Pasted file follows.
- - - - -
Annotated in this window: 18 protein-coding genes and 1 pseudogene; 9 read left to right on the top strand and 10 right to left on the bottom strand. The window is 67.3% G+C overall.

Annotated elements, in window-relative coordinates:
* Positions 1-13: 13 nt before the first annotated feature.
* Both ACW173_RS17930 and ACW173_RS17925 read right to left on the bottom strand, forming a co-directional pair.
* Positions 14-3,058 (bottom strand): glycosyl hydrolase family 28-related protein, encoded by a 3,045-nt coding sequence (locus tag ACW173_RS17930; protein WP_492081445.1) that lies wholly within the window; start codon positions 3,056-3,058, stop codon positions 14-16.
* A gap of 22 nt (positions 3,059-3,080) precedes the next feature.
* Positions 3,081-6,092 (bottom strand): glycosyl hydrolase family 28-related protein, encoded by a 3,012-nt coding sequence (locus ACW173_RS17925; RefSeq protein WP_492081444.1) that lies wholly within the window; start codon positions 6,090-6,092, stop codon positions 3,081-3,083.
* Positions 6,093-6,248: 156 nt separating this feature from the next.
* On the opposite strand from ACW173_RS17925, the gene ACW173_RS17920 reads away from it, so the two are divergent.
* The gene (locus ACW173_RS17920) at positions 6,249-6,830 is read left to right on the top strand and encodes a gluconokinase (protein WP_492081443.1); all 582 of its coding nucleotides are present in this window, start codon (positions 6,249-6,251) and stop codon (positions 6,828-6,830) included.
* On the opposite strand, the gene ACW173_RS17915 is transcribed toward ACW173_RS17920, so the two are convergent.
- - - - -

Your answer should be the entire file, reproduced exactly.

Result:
Annotated in this window: 18 protein-coding genes and 1 pseudogene; 9 read left to right on the top strand and 10 right to left on the bottom strand. The window is 67.3% G+C overall.

Annotated elements, in window-relative coordinates:
* Positions 1-13: 13 nt before the first annotated feature.
* Both ACW173_RS17930 and ACW173_RS17925 read right to left on the bottom strand, forming a co-directional pair.
* Positions 14-3,058 (bottom strand): glycosyl hydrolase family 28-related protein, encoded by a 3,045-nt coding sequence (locus tag ACW173_RS17930; protein WP_492081445.1) that lies wholly within the window; start codon positions 3,056-3,058, stop codon positions 14-16.
* A gap of 22 nt (positions 3,059-3,080) precedes the next feature.
* Positions 3,081-6,092 (bottom strand): glycosyl hydrolase family 28-related protein, encoded by a 3,012-nt coding sequence (locus ACW173_RS17925; RefSeq protein WP_492081444.1) that lies wholly within the window; start codon positions 6,090-6,092, stop codon positions 3,081-3,083.
* Positions 6,093-6,248: 156 nt separating this feature from the next.
* On the opposite strand from ACW173_RS17925, the gene ACW173_RS17920 reads away from it, so the two are divergent.
* The gene (locus ACW173_RS17920) at positions 6,249-6,830 is read left to right on the top strand and encodes a gluconokinase (protein WP_492081443.1); all 582 of its coding nucleotides are present in this window, start codon (positions 6,249-6,251) and stop codon (positions 6,828-6,830) included.
* On the opposite strand, the gene ACW173_RS17915 is transcribed toward ACW173_RS17920, so the two are convergent.